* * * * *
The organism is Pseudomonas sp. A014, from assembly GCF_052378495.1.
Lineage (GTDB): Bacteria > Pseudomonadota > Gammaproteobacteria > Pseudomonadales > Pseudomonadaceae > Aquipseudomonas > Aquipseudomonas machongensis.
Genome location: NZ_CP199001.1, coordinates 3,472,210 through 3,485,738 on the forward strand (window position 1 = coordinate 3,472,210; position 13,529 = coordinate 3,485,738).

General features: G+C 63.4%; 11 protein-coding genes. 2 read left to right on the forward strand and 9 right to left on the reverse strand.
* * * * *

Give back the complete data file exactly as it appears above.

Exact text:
The organism is Pseudomonas sp. A014, from assembly GCF_052378495.1.
Lineage (GTDB): Bacteria > Pseudomonadota > Gammaproteobacteria > Pseudomonadales > Pseudomonadaceae > Aquipseudomonas > Aquipseudomonas machongensis.
Genome location: NZ_CP199001.1, coordinates 3,472,210 through 3,485,738 on the forward strand (window position 1 = coordinate 3,472,210; position 13,529 = coordinate 3,485,738).

General features: G+C 63.4%; 11 protein-coding genes. 2 read left to right on the forward strand and 9 right to left on the reverse strand.